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October 2006 | Volume 64 | Number 2
Reading, Writing, Thinking
Sally M. Reis and Elizabeth A. Fogarty
The Schoolwide Enrichment Model in Reading increases readers' stamina—and their test scores.
Imagine 3rd and 4th grade classrooms in which silent reading is interrupted only by rapidly turning pages and the occasional chuckle. Imagine a group of boisterous boys reading with intense focus for 30 minutes in a corner of a classroom. During the last four years, with a team of teachers and researchers from the University of Connecticut, we have helped bring about such scenarios daily in high-poverty schools through an alternative approach to reading instruction: the Schoolwide Enrichment Model in Reading (SEM-R; Reis et al., 2003). This enrichment-based approach, which evolved from the Schoolwide Enrichment Model (Renzulli, 1977; Renzulli & Reis, 1997), focuses on engaging students in challenging reading accompanied by instruction in higher-order thinking and strategy skills. Teachers differentiate both instruction and student reading materials and guide students in continually regulating and challenging themselves as readers.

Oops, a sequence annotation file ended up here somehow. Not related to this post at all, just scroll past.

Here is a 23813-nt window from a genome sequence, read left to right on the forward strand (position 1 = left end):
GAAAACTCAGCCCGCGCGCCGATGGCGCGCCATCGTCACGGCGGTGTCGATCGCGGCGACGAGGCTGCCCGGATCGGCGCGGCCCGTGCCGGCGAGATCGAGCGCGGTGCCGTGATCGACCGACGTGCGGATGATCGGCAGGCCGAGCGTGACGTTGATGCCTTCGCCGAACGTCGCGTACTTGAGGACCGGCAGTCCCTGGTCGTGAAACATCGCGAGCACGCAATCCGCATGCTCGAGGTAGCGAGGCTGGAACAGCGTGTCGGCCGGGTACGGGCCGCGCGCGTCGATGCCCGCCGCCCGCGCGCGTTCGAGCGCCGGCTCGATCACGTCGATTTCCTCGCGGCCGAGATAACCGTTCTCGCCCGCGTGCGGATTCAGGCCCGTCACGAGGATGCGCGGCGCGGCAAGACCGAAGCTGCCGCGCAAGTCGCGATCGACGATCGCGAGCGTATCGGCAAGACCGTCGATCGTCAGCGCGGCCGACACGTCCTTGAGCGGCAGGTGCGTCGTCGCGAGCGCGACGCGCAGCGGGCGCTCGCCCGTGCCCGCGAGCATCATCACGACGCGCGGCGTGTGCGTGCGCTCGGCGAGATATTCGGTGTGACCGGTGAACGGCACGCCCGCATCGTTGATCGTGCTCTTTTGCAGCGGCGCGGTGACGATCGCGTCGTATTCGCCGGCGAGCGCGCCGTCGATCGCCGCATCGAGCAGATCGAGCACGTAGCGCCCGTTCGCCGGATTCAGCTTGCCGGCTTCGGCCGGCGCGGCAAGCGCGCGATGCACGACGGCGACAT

Standardized reading achievement scores show that many students are unprepared for success in college or jobs, especially minority students and children living in poverty. Results of the 2005 American College Testing program's college admission and placement exam indicate that 79 percent of black students, 67 percent of Latino students, and 33 percent of students from families with annual incomes below $30,000 were not prepared for college-level reading (ACT, 2006). Reading and literacy contribute to academic success (Burns, Griffin, & Snow, 1999; National Reading Panel; 2000), and strong reading comprehension predicts performance on achievement tests (Allington, 2002).
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Copyright © 2006 by Association for Supervision and Curriculum Development
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